One week after police and medical personnel stood by as Iraq war veteran Scott Olsen lay in the street with a fractured skull, Oakland still lacks a coordinated plan to treat injuries if they occur during Wednesday's general strike, according to a senior Alameda County official in charge of medical preparedness.
Jim Morrissey, the county's terrorism and disaster preparedness coordinator, said Tuesday he was still trying to contact Oakland police officials to help them work with emergency medical personnel. Morrissey said the coordination is particularly urgent because Alameda County switched to a new ambulance provider this week.
“The Oakland Police Department is a great law enforcement agency. But I haven’t seen any plan, and I am the medical health operational coordinator,” said Morrissey, who lectures nationally on the subject of collaboration between police and emergency-services agencies. “I need to see what they’re going to do so we can offer services to them."
Olsen, 24, was participating in protests on Oct. 25 when he was struck in the head by a projectile. Riot police stood within 20 yards of where he lay and ambulance crews waited on standby two blocks away. Yet Olsen received medical treatment only after protesters dragged him more than two blocks, put him into a car and drove him to Highland Hospital.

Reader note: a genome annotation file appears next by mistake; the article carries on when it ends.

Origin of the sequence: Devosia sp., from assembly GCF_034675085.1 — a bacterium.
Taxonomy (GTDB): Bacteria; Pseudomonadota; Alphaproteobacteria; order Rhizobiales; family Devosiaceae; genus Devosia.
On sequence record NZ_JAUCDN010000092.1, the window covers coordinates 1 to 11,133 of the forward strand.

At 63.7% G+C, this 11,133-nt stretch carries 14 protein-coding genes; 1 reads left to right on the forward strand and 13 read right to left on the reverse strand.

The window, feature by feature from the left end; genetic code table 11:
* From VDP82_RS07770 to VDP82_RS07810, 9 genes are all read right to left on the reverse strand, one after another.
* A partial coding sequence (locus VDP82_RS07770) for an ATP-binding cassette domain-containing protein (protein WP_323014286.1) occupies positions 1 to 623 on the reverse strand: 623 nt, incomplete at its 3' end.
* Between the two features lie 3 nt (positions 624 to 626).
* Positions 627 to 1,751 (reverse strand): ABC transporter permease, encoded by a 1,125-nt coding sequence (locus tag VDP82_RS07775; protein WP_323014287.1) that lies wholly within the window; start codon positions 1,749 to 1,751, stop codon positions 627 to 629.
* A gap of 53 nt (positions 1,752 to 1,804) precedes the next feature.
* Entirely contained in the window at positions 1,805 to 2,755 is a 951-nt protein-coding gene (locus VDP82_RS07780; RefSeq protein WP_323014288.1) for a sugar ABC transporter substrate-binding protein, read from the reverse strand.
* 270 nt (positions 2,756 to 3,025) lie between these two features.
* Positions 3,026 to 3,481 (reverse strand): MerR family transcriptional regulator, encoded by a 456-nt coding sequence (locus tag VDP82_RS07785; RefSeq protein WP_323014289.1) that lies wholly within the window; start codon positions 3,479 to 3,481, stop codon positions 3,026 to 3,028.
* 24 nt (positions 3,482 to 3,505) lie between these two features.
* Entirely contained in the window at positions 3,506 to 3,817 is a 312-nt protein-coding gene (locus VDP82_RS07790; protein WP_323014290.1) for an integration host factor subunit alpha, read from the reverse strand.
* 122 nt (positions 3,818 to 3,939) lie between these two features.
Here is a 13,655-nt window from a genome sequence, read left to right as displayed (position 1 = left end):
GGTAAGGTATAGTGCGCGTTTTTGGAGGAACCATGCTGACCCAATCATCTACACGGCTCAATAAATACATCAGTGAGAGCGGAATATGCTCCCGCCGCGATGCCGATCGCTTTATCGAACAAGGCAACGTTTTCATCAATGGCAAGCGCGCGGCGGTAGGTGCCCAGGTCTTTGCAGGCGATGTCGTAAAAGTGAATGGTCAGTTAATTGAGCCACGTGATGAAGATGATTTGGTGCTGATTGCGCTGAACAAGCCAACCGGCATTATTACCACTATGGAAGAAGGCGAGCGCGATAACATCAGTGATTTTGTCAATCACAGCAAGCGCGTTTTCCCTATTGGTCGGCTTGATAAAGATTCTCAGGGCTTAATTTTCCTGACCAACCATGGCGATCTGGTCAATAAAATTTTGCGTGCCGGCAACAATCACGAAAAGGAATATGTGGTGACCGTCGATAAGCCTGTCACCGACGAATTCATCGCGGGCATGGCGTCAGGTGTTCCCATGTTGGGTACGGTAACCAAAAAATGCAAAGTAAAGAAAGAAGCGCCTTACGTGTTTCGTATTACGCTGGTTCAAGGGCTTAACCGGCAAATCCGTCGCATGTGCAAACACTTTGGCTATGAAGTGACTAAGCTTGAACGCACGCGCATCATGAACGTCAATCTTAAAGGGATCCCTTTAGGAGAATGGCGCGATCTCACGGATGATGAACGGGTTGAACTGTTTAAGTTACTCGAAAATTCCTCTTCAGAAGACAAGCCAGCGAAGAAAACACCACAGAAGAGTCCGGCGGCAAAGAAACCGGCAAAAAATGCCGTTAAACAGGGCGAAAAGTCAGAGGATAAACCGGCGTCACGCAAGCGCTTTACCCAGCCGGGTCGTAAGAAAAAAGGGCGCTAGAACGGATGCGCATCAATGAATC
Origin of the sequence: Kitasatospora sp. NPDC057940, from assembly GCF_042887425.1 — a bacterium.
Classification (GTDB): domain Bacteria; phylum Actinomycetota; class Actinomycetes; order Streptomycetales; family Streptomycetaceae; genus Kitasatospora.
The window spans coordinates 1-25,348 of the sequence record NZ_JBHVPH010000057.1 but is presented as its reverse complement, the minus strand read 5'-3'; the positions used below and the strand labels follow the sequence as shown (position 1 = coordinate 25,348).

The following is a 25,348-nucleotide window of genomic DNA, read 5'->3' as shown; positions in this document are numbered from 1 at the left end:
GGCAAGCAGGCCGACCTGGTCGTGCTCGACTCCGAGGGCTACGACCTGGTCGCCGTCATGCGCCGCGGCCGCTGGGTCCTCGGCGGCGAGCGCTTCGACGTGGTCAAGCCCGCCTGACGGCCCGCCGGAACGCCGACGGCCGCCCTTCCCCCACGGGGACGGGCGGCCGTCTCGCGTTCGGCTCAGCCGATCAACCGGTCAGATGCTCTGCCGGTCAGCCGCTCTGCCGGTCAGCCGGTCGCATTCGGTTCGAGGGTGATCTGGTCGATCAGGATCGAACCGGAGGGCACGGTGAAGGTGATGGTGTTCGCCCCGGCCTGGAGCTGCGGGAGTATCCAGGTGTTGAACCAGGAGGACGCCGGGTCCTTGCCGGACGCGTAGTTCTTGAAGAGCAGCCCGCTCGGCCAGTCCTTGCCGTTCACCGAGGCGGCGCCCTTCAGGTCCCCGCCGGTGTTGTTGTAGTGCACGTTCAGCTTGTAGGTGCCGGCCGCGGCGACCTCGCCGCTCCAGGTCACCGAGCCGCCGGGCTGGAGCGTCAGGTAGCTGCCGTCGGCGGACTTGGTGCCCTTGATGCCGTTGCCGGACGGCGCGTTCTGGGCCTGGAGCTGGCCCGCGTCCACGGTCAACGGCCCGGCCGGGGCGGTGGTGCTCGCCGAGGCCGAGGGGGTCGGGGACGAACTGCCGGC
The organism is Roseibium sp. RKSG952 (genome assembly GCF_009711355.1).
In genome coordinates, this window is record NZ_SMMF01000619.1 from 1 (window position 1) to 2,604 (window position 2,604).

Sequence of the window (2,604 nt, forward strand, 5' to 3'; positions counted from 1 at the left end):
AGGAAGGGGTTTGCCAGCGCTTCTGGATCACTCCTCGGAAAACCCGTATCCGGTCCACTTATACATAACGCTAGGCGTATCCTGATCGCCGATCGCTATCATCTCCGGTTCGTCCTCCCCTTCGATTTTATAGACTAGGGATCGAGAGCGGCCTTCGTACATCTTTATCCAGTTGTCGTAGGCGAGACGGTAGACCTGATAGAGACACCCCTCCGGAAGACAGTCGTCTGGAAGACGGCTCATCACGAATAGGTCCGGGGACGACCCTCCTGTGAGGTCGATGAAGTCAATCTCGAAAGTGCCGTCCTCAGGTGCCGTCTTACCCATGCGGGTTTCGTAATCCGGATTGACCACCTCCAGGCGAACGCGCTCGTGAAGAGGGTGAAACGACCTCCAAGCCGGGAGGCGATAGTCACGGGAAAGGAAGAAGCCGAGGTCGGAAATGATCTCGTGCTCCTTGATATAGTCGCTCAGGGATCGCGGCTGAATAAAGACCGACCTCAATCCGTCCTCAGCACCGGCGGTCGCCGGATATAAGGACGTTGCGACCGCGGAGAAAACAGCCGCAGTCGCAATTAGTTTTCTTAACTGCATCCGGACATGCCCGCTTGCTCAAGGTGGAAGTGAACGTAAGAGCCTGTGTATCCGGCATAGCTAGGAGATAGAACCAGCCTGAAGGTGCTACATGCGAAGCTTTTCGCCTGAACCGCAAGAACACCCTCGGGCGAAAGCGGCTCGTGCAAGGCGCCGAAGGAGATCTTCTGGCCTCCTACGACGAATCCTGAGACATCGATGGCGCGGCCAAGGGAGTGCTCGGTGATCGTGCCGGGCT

“I turned around and was yelling directly at the police: ‘I need help. This guy is hurt,’” said Claire Chadwick, a Berkeley canvasser who was the first to assist the motionless Olsen. “But none of them moved.”
Olsen's injury — and the refusal of police and emergency personnel to intervene — has been cited as part of the inspiration for Wednesday's general strike, which is expected to draw thousands of protesters to downtown Oakland. Protesters say they intend to march to the Port of Oakland in an effort to shut it down. The entire Oakland police department has been placed on call.
It remains unclear how police and emergency personnel will respond if violence breaks out.
On the night Olsen was hurt, emergency medical responders were kept away from areas where police were throwing tear gas at protesters, interim Oakland fire Chief Mark Hoffman explained.
“I don’t expect my people to move into a riot,” Hoffman said in an interview. “I expect citizens to move people to the side and call for help.”
But with planning, training and coordination, it is possible for police and medics to rush into riot zones and take victims to safety, according to Morrissey and other public safety experts.
In 2010, when violent protests followed the verdict in the trial of Johannes Mehserle, the BART police officer who shot and killed Oscar Grant, Morrissey said he had already been involved in meetings, conference calls, memo exchanges and other communications to make sure police and medical personnel were prepared to work together to rescue the injured.
Thanks to that planning, Morrissey said, “the medical folks were with the line officers, right behind them, to offer care to anybody who needed it.”